Propositionalism in Linguistic Semantics

This article, that was recently published in the journal EU Research (SUM19/P66), vividly explains the research field of Prof. Dr. Zimmerman's projekt "Propositionalism in Linguistic Semantics". https://issuu.com/euresearcher/docs/propositionalism_in_linguistic_semantics_eur20_h_r Find the entire magazine here....
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Talk by Beata Moskal, Yranahan Traore and Caroline Fery, Wednesday 17th, 4-6 pm

We are very happy to announce the last talk in the Phonology Colloquium, which will take place on Wednesday, July 17, 4 – 6 pm in IG 4.301. Beata Moskal, Yranahan Traore and Caroline Fery will present „Nominalisation in Tagbana“. Abstract: Nominalisation in Tagbana uses the same class markers as used to form regular nouns, but the form of the nominaliser CMs is less allomorphic. It will be demonstrated that Distributed Morphology accounts for this fact in a straightforward way. You are cordially invited! ...
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Talk by Kai Wehmeier (UCI), Wednesday 17th, 2-4 pm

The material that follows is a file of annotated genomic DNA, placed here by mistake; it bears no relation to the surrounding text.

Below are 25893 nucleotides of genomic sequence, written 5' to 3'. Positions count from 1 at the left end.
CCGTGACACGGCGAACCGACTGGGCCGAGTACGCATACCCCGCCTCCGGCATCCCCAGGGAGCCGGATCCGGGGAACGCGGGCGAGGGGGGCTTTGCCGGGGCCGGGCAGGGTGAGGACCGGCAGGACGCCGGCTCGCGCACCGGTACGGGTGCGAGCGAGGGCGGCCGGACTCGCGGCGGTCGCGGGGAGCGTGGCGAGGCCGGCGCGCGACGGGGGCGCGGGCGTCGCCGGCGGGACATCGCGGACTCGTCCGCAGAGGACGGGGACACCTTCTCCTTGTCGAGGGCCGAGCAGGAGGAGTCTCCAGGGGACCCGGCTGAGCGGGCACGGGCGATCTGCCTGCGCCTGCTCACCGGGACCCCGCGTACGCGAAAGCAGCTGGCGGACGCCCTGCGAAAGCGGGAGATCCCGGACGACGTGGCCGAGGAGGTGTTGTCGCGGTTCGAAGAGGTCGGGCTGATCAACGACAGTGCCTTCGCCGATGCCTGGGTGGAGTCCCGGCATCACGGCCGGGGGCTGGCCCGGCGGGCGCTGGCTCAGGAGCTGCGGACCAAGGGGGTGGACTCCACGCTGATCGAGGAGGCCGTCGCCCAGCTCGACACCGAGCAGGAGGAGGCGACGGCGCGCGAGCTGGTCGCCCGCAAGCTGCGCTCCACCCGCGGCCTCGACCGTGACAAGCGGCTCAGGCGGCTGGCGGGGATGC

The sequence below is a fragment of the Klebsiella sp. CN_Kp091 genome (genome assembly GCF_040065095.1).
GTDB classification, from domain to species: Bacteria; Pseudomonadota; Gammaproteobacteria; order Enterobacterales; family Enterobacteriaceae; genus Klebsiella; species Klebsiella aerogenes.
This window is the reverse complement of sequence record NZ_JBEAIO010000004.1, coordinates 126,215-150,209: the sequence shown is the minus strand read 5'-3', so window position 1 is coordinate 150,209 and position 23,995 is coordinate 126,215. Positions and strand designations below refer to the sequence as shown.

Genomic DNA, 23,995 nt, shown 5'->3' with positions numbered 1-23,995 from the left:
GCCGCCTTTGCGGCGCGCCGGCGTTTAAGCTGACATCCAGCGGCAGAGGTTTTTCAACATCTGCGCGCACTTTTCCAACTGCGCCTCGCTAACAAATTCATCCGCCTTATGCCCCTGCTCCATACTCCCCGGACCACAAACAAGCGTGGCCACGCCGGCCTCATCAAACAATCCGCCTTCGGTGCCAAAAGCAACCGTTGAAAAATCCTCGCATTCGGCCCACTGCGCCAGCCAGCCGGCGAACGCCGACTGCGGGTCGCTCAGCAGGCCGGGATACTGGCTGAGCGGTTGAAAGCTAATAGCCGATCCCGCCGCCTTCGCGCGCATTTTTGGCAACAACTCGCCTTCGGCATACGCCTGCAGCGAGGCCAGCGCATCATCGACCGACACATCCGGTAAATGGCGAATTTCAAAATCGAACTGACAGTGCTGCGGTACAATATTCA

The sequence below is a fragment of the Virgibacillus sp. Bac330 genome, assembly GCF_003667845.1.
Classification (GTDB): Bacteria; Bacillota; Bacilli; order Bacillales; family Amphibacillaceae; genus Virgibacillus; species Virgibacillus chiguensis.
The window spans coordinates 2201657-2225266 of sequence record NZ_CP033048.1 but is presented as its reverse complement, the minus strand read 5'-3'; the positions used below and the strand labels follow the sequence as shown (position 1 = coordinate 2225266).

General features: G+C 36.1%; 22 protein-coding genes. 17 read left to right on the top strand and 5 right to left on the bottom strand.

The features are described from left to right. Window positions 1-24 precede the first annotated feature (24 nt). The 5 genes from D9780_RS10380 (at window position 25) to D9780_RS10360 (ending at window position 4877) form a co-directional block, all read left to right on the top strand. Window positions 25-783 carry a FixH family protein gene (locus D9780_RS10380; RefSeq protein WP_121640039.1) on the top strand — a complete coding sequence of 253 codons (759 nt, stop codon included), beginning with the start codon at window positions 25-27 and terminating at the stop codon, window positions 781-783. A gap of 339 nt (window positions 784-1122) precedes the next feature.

We are very happy to announce a guest talk, which will take place on Wednesday, July 17, 2 – 4 pm in IG 4.301. Kai Wehmeier (UCI) will present „On Boxes and Quantifiers“. Abstract: Whether operations such as necessitation or universal quantification create extensional or intensional contexts depends on what counts as an extension. In "Pragmatics and Intensional Logic" (1970), Montague proposes an asymmetric approach that makes the box an intensional but the standard first-order quantifier an extensional context. In this talk, I will investigate whether there are any formal grounds for such differential treatment of boxes and quantifiers. To this end, I develop some general theory of notational variance between interpreted formal languages. I show that extant results do indeed point to a lack of complete correspondence between modal operator and ordinary first-order languages. Nevertheless, a single notational innovation reveals that modal languages really are notational variants of (compositional fragments of) certain first-order languages in a very strict sense. I conclude that...
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